Let's Cook Asparagus

Spring has sprung.

How To

The first culinary sign of spring in much of the U.S. and Europe is asparagus shooting up from the soil. Americans generally cut them off to eat when they reach seven to nine inches in length, to prevent them from getting woody, but Europeans — especially Germans — cover them with dirt to block out the sunlight and produce white asparagus, which are treasured for being more tender and less bitter.

Asparagus season starts in January in California, then moves north about this time to Washington, Michigan, Massachusetts and New Jersey, where the asparagus will keep popping up until June. There's no asparagus season here on the Gulf Coast, since the vegetable requires ground freezes and a dry season.

You don't need a fancy pan to cook asparagus.
Photo by John Kiely
You don't need a fancy pan to cook asparagus.
Asparagus doesn't have to be peeled, unless it's thicker than a pencil.
Photo by John Kiely
Asparagus doesn't have to be peeled, unless it's thicker than a pencil.

Still, there's lots of low-priced asparagus in stores right now, as imports from Peru and Mexico are competing with asparagus harvested in America, and the cost has plummeted from a usual $3.99 per pound to the $1.69 I saw in the H-E-B on Buffalo Speedway. That's not so good for U.S. farmers, since production has dropped from 50,000 acres ten years ago to about 25,000 acres this year, but it's certainly good news for American diners.

Choosing Asparagus

Asparagus stalks should be firm and not wrinkly. Asparagus as thin as a pencil won't require peeling. Thicker asparagus tastes just as good and can be peeled with a super-sharp vegetable peeler; strip the skin from tip to bottom on four sides, so that the stalk is somewhat squared. It's also a good idea to grab the whole bunch of asparagus and cut off the bottom inch or two to get rid of any woody parts (and simply to get it to fit in the pan).

No Special Pan Necessary

It's easy to cook asparagus consistently and tenderly; try the following method of power-steaming. It doesn't require the use of a tall cylindrical asparagus pan or specialized steamer, just a simple covered skillet or sauté pan.

Cooking Asparagus

1. Boil 1/2 cup of water in a separate pan or teakettle.

2. Place the spears in a skillet or saucepan with a tight-fitting lid. Turn the heat on high.

3. Add the 1/2 cup of hot water to the asparagus pan, clamp the lid on tight and cook it on high heat for five minutes.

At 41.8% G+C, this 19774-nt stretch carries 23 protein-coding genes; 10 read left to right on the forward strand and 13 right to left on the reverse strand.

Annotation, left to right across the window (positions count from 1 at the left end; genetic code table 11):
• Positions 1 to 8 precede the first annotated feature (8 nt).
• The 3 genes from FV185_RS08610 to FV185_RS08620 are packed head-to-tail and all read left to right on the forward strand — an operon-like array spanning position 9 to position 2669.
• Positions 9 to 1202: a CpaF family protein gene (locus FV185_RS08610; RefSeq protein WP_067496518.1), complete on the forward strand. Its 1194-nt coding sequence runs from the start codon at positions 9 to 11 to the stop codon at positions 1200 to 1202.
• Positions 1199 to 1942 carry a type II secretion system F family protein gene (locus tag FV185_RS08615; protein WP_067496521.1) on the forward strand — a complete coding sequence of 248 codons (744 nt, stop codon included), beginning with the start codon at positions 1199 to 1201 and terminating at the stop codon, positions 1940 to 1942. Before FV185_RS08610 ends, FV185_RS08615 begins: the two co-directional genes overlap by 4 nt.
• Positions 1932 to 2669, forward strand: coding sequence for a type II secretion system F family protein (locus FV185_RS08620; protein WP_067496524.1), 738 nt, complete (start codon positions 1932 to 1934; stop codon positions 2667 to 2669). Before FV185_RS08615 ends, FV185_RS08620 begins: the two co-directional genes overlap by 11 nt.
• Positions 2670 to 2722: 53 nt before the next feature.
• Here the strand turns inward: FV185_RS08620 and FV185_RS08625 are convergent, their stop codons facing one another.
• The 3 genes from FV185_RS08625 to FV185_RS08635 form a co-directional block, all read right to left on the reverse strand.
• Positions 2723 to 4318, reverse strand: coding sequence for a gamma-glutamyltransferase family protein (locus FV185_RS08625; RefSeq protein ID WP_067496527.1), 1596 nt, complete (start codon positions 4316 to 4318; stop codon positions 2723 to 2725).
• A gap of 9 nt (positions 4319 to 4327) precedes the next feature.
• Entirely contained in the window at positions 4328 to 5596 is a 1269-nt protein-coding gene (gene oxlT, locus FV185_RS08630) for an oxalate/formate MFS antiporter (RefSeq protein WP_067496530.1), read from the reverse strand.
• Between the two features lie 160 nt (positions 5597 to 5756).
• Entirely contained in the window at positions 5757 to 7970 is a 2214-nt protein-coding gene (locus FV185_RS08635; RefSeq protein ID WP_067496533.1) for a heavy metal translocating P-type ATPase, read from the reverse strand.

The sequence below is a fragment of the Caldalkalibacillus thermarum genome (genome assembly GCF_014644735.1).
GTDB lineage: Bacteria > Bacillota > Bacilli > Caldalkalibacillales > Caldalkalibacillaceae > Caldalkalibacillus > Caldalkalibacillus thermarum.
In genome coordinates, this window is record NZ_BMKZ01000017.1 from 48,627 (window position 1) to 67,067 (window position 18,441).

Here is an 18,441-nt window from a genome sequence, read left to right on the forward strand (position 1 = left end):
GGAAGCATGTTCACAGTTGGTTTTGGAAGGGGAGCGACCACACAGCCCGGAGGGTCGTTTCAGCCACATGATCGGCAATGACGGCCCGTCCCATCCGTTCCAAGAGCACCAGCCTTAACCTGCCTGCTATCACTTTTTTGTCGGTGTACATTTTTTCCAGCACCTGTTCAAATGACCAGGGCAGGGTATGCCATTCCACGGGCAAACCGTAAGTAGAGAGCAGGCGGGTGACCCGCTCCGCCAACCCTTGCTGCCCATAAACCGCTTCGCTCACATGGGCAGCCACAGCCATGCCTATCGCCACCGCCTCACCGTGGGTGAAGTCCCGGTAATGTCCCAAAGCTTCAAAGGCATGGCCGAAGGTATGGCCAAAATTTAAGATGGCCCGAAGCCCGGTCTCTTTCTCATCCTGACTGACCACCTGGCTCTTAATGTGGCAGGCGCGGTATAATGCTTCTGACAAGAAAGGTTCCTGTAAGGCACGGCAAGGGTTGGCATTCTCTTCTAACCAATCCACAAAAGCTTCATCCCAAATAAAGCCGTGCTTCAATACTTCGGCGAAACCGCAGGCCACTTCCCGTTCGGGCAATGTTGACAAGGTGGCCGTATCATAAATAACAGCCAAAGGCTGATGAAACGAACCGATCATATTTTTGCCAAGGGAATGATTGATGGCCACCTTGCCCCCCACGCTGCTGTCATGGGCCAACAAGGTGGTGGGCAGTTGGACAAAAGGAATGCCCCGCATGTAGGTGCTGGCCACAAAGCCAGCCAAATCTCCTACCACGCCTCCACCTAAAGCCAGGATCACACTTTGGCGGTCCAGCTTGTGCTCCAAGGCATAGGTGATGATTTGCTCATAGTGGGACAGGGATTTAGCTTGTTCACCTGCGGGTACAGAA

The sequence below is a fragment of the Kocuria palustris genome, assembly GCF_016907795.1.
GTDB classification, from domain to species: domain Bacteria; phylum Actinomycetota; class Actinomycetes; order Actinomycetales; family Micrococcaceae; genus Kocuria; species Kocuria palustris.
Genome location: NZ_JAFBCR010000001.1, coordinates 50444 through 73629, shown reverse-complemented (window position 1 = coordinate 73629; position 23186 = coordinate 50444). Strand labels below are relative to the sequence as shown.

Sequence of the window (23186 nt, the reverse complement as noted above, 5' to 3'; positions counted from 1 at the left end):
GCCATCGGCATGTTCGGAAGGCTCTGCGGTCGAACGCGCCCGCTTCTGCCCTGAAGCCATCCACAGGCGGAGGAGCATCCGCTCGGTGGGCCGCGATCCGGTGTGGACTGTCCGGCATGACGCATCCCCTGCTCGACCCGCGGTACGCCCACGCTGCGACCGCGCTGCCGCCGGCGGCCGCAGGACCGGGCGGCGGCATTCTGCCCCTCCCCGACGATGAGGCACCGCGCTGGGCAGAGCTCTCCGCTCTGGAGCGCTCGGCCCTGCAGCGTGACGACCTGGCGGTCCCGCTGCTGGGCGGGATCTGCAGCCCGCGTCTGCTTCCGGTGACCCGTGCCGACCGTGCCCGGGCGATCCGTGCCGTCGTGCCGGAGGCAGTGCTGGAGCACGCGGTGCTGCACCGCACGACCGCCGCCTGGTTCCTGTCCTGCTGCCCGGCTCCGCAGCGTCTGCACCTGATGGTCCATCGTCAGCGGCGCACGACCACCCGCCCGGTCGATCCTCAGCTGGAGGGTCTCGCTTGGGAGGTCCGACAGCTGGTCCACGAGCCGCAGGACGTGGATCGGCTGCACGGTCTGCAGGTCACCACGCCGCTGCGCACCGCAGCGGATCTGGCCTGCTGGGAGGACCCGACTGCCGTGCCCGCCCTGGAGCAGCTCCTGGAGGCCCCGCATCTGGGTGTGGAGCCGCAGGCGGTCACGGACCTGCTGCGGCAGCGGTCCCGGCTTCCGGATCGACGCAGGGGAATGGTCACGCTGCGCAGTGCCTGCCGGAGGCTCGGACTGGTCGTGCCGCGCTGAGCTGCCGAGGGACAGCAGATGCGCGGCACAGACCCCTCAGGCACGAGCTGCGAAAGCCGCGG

4. After five minutes, drain the remaining water, turn the heat to medium and return the pan to the stove. Add a few fat pats of butter and roll the spears of asparagus around to slightly sauté them in the melted butter.

5. Move the spears from the pan to a serving dish, and pour any remaining butter over the asparagus. Salt and pepper the asparagus, and serve.

The asparagus will come out a vibrant green — not the olive color of overcooked spears. It won't be limp, and it won't be tough, either. A hollandaise or other white sauce can be poured over the spears, but asparagus cooked this way will taste great with a simple dusting of finely minced parsley, a sprinkling of Parmesan cheese or a dip into Japanese Kewpie mayonnaise.

Here, Eat This

Boheme's New Lobster Pizzas
Unlike any pies you've had before.


Since Rishi Singh took over as executive chef atBoheme, the food has gone from microwaved bar fare to truly top-notch. The inventive chef is constantly dreaming up ways to elevate the cuisine at the space that's better known for being a bar than a restaurant, and he's doing it all from a food truck.

That's right. Boheme still doesn't have a kitchen. Singh and his crew are able to feed as many as 600 people on busy nights exclusively out of a food truck parked behind the bar, and the quality of what they put out under those circumstances is pretty darned impressive.

Take, for instance, the lobster pizza. Singh recently replaced the crab and shrimp pizzas on the menu with ones specifically designed to highlight the flavor of lobster claws. 'Cause go big or go home, right?

The pizza menu now features four different lobster pies, each one totally unique from the others. They're all served on Boheme's signature lavash crust, which is so thin that it serves mainly as a crunchy vessel to get the gourmet toppings from cardboard platter to hungry mouths.

"It's all about designing a menu which is simultaneously efficient and delectable," Singh says. "I generate the menu with considerable thought about the tools I have on hand, my main tool being the pizza ovens, and my space constraints, being a truck. It forces me to be innovative."

While lobster on pizza may not sound like the most innovative culinary trick in the world (remember Max's Wine Dive's chicken-fried lobster?), it's the fact that the combination of crustacean and pizza actually works so well that makes the dishes so impressive.

Singh admits that his first hurdle was trying to pair lobster and cheese. Lobster pairs with cream sauce, sure, but cheese? And tomato sauce? So he went back to the pizza drawing board and started with one of the most basic and classic pizzas: the margherita.

On the menu, it's called the Lobster-ita, and it's a lot like a traditional margherita pie, only with a few gourmet twists to enhance the lobster. Instead of fresh tomatoes, this pizza employs dark red roasted tomatoes, big fresh basil leaves, mozzarella, and a bit of truffle oil and garlic. Then the butter-poached lobster is laid on top and a bit of the poaching butter is drizzled on as well.

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The chef at Boheme who got good reviews left recently; now it's the type of soulless place that hosts Culturemap mixers with guest Lexus dealerships in tow. Not good.